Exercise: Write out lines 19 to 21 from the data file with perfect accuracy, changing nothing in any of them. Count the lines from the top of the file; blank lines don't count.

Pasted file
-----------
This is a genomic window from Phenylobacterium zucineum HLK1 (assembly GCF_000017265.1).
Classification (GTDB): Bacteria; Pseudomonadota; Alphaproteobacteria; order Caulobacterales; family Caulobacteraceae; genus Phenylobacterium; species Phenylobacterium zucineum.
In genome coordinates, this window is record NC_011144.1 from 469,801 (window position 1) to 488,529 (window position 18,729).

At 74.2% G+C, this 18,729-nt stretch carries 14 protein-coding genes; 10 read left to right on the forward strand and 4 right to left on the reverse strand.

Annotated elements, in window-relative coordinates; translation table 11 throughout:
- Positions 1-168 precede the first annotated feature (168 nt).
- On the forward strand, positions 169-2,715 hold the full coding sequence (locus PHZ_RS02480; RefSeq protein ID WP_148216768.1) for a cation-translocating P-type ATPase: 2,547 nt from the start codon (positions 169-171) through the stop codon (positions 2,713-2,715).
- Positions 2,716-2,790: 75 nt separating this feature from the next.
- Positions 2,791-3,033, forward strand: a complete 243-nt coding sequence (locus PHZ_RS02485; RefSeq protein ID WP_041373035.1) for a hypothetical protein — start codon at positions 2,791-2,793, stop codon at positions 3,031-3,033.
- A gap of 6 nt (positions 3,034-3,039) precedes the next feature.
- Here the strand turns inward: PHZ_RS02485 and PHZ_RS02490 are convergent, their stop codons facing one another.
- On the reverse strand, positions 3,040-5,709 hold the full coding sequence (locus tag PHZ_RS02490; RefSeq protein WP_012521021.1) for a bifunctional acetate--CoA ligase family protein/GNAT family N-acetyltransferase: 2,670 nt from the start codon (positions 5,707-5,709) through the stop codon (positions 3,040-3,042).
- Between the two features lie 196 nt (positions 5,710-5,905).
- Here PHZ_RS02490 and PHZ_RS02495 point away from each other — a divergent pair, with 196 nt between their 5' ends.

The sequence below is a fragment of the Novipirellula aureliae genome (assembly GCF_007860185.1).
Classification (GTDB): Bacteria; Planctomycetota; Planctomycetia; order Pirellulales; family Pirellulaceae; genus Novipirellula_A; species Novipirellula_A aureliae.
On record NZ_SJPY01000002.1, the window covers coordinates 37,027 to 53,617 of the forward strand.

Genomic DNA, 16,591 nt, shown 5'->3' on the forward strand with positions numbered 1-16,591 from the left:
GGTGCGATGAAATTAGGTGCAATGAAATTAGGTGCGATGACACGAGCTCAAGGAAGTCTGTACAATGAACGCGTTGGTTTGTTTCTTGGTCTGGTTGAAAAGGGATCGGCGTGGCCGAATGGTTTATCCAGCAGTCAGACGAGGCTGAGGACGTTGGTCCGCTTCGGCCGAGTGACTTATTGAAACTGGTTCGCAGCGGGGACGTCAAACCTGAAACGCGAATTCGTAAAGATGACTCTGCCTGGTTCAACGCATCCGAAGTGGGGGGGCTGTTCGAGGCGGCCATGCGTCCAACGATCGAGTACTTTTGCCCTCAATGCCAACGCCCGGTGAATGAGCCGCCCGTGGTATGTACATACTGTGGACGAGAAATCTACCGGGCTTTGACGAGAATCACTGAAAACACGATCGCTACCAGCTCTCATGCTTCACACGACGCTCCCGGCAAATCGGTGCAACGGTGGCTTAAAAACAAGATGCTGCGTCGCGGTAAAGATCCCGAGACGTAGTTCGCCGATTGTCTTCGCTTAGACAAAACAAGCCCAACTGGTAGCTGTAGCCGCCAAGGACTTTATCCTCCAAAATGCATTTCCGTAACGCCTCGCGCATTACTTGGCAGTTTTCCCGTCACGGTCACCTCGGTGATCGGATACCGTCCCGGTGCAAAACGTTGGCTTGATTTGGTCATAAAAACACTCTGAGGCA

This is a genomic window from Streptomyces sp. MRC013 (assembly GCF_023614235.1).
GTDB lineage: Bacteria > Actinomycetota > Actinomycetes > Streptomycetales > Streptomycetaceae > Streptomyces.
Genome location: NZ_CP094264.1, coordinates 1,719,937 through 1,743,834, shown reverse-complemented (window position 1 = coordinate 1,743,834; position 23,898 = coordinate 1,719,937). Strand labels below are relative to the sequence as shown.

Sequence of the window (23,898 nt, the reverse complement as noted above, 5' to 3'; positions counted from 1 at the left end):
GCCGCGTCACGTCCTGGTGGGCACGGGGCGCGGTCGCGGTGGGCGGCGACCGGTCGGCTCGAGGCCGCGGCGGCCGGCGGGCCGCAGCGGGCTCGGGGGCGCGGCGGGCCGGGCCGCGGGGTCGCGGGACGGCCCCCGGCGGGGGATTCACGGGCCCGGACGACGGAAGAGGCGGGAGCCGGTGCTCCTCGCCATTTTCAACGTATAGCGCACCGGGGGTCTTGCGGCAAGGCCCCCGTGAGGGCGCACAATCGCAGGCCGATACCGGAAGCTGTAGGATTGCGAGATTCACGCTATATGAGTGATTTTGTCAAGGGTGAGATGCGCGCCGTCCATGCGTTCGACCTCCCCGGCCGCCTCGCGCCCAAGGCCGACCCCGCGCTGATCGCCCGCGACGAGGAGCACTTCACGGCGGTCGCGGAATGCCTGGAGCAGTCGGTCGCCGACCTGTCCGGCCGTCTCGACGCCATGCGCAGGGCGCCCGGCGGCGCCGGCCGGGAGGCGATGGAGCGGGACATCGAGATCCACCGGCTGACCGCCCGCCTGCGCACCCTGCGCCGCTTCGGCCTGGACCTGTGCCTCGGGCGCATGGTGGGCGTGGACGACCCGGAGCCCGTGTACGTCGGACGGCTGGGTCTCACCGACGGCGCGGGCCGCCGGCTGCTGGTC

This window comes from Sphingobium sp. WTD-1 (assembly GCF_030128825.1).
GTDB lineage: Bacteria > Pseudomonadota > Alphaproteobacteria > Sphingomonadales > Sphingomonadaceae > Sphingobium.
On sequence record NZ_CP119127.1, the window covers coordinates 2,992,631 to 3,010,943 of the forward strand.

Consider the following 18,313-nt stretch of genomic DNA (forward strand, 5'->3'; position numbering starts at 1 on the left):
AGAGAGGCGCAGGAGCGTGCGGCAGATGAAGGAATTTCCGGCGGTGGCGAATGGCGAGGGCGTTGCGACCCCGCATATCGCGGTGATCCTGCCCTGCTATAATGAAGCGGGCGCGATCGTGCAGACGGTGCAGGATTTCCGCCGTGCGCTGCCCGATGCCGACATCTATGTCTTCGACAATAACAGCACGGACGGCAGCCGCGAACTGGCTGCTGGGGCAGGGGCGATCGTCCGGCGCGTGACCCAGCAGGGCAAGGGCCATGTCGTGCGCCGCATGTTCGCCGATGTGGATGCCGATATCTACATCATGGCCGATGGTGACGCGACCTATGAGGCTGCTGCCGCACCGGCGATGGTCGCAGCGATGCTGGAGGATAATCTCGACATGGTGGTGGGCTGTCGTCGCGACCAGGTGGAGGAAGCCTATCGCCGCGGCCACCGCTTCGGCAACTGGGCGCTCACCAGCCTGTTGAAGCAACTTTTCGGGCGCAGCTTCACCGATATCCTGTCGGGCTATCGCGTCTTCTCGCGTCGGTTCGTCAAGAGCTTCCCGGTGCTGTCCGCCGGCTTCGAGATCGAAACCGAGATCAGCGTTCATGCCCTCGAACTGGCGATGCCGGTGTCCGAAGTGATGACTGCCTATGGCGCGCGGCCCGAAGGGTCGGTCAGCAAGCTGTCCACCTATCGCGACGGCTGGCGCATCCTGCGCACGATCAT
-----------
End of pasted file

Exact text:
GGTGCGATGAAATTAGGTGCAATGAAATTAGGTGCGATGACACGAGCTCAAGGAAGTCTGTACAATGAACGCGTTGGTTTGTTTCTTGGTCTGGTTGAAAAGGGATCGGCGTGGCCGAATGGTTTATCCAGCAGTCAGACGAGGCTGAGGACGTTGGTCCGCTTCGGCCGAGTGACTTATTGAAACTGGTTCGCAGCGGGGACGTCAAACCTGAAACGCGAATTCGTAAAGATGACTCTGCCTGGTTCAACGCATCCGAAGTGGGGGGGCTGTTCGAGGCGGCCATGCGTCCAACGATCGAGTACTTTTGCCCTCAATGCCAACGCCCGGTGAATGAGCCGCCCGTGGTATGTACATACTGTGGACGAGAAATCTACCGGGCTTTGACGAGAATCACTGAAAACACGATCGCTACCAGCTCTCATGCTTCACACGACGCTCCCGGCAAATCGGTGCAACGGTGGCTTAAAAACAAGATGCTGCGTCGCGGTAAAGATCCCGAGACGTAGTTCGCCGATTGTCTTCGCTTAGACAAAACAAGCCCAACTGGTAGCTGTAGCCGCCAAGGACTTTATCCTCCAAAATGCATTTCCGTAACGCCTCGCGCATTACTTGGCAGTTTTCCCGTCACGGTCACCTCGGTGATCGGATACCGTCCCGGTGCAAAACGTTGGCTTGATTTGGTCATAAAAACACTCTGAGGCA

This is a genomic window from Streptomyces sp. MRC013 (assembly GCF_023614235.1).
GTDB lineage: Bacteria > Actinomycetota > Actinomycetes > Streptomycetales > Streptomycetaceae > Streptomyces.